I wrote a draft then changed it around a few times. Finally, because of the outrageous lemonade scene in the prompt, I realized my story had to start stronger so I inserted the man causing waves in the newspaper office before Sue gets sent home. The lemonade scene also encouraged the lunacy in my story even though the first time I read the lemonade scene I thought it was way too far-fetched. I tried to cut my final draft to five sentences as was mentioned in the prompt was possible, but I ended up with 11 sentences.
    For whatever reason, when I first read the prompt, I was reminded of when I was a writer for my college newspaper and my journalism teacher had referred me to the editor of a local paper. My first assignment was to cover a city council meeting. I found it so boring I couldn’t come up with anything to write about it. If only I’d tried harder I would have had a good job. Wimpy me said I couldn’t do it.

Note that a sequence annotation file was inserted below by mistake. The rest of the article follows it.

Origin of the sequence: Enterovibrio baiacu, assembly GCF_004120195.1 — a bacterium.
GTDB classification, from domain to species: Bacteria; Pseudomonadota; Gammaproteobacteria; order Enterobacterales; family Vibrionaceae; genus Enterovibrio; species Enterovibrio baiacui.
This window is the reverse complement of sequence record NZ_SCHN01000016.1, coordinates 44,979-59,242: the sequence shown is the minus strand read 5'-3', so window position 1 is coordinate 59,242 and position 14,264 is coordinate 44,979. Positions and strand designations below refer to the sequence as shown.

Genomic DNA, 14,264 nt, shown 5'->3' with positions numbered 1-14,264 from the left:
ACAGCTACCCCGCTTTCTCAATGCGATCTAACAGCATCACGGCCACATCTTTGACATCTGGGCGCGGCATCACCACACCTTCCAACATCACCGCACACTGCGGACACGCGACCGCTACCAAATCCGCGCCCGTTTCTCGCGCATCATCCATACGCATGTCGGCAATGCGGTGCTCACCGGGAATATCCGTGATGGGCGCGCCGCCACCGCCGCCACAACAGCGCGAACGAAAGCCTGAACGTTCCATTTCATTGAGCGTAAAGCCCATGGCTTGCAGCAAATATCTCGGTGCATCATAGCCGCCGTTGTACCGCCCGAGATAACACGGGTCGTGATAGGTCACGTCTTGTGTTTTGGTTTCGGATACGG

5. Spent more time with my baseball players for this one. Alfie goes into a club, when he’d much rather stay home, looking for Rhys. Not sure if this will fit into their larger story or not. 777 words

    1. Teresa,

      I had a read, the premise is sound, i.e. wrong class wrong time (who hasn’t done or witnessed that). My feeling was you needed to make it more your own, I missed the point that she’d stolen the teacher’s seat and did a quick re-read of that transition.